Celebrities, goofy fun, and some dancing
WORCESTER -- Harry Hamlin , star of "L.A. Law," "L.A. Law: The Movie," and the stirring 1998 vehicle "Like Father, Like Santa," spent half of Monday night with his knees locked woodenly in place, his tanned neck angled into the stage lights. He stumbled through a waltz and knocked off a stiff-backed quickstep wearing a sharp look of surprise, as if his partner, Karina Smirnoff , were pinching his backside especially hard. He'd been waiting for years, he later explained to the crowd, to learn the intricacies of the art of ballroom dancing.
He's still waiting, but that's the point. As its title implied, the television version of "Dancing With the Stars" was mostly about inclusion. Audiences were invited to see celebrities as fallible, with a stepped-on toe here and a poorly executed twirl there; Emmitt Smith, last year's winner, started the season by re-enacting the agony of your first slow dance.
Live -- the road show is in its fifth month -- everything and nothing has changed. Smith isn't on the bill, but Needham native Joey McIntyre and Season 2 winner Drew Lachey are, and so is a cadre of professional dancers. The panel of judges is gone, replaced by a ring of floor-level tables and a middling live band. And instead of TV announcer Alan Dedicoat , the cast now introduces itself, passing the mike between costume changes, guffawing, winking, and firing off one-liners.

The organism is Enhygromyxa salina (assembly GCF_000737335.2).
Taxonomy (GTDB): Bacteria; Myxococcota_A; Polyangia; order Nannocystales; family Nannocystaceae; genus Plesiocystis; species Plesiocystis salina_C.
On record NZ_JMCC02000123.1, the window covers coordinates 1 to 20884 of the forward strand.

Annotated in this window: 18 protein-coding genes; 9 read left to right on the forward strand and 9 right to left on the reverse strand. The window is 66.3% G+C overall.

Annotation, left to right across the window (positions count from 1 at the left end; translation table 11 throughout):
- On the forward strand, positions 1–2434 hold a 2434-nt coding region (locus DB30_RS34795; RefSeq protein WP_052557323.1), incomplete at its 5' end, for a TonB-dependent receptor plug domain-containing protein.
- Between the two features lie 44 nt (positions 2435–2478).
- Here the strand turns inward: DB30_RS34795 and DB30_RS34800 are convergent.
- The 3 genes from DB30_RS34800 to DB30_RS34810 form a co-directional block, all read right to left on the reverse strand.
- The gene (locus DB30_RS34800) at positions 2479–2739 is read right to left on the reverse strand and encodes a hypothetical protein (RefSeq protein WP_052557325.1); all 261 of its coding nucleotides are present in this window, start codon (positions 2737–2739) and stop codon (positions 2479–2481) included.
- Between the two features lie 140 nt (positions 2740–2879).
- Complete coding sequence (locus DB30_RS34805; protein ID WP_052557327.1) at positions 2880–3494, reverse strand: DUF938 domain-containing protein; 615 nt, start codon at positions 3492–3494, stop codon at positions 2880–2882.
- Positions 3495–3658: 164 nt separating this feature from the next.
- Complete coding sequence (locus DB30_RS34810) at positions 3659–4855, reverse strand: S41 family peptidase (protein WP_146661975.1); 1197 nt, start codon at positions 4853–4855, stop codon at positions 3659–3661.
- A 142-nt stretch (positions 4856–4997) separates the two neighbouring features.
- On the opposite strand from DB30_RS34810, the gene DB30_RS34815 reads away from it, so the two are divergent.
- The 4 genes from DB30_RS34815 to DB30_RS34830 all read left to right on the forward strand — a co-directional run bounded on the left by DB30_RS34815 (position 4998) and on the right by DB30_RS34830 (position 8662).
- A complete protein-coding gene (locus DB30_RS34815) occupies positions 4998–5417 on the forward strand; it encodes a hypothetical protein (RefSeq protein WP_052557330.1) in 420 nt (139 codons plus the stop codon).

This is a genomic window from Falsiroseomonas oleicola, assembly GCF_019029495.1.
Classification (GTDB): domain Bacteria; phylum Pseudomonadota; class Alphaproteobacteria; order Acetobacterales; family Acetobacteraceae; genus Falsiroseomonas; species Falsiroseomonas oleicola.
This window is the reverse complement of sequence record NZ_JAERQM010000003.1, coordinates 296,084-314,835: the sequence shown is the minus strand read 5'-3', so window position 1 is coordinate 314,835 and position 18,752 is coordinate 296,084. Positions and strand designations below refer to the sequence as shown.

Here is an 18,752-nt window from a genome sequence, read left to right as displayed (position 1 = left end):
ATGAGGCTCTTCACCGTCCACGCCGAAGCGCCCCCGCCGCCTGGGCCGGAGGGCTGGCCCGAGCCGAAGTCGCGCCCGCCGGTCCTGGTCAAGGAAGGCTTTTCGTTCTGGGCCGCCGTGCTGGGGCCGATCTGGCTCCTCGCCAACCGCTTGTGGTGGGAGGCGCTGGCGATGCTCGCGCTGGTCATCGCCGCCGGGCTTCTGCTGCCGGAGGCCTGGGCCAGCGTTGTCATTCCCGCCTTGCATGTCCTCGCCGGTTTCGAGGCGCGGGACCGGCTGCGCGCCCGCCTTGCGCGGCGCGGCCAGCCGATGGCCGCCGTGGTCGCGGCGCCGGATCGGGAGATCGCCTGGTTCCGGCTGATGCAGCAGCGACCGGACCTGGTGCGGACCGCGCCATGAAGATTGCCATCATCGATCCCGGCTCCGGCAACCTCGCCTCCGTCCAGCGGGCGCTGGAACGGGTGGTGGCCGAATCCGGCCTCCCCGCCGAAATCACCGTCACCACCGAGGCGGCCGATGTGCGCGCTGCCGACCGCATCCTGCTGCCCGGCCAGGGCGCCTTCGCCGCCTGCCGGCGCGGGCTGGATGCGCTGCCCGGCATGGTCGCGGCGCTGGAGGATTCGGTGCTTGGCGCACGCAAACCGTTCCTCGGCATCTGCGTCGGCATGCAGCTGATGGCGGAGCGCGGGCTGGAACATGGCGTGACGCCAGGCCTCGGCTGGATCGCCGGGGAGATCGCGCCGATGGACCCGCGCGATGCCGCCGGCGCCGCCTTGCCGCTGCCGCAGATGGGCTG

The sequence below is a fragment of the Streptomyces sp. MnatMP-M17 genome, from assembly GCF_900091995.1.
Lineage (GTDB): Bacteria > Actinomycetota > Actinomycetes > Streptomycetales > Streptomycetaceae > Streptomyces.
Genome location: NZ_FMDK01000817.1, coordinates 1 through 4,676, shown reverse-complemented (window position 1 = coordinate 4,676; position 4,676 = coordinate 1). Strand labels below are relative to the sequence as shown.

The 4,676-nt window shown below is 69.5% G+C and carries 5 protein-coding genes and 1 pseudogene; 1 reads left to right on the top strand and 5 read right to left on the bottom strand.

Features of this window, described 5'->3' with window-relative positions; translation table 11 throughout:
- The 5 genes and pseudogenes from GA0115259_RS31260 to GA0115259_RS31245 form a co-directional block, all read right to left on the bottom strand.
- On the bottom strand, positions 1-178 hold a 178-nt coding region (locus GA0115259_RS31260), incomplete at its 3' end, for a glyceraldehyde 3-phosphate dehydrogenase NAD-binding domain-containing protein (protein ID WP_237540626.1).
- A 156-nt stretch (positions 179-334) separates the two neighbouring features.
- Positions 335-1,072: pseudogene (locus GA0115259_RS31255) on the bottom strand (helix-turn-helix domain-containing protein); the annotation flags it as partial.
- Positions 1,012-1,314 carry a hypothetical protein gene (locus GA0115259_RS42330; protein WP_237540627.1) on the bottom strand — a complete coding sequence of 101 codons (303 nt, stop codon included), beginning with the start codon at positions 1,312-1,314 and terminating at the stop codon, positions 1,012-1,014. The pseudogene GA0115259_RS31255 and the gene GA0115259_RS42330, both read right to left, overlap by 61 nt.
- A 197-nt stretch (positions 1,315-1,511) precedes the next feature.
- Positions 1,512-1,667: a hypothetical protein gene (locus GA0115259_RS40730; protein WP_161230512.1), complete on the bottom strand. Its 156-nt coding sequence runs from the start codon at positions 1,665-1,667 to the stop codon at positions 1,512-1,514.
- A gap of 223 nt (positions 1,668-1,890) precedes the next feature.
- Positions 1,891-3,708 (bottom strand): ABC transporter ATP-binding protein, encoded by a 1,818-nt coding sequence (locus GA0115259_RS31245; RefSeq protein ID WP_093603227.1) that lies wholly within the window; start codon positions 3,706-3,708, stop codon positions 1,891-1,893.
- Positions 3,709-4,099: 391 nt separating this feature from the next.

To wit, here's Joey Lawrence, after learning Leominster was roughly 30 minutes outside Worcester: "Geography, man. It's awesome."
Or McIntyre, describing "DWTS" in the local patois: "This show has been full of wicked pissah moments."
Mostly, though, staged within the sprawling width of the DCU Center, the show took on an air of unexpected intimacy. Hamlin flopped, but he was funny about it; Lawrence ran the length of the auditorium, slapping high fives; McIntyre delivered a charmingly off-key rendition of "The Way You Look Tonight" to his mother, who looked pleased.
The remainders? Choreographer Louis van Amstel , coaxing soap actress Lisa Rinna into an off-kilter something-or-other, and Lachey and partner Cheryl Burke going honky-tonk to the tune of "Save a Horse, Ride a Cowboy."
Later the professionals, unaided by their celeb pals, made their final appearance onstage, amid a wash of color, open-chested shirts, and tasseled skirts. The crowd was cowed into near silence.
We appreciated the spectacle, sure, but we were there for amateur hour.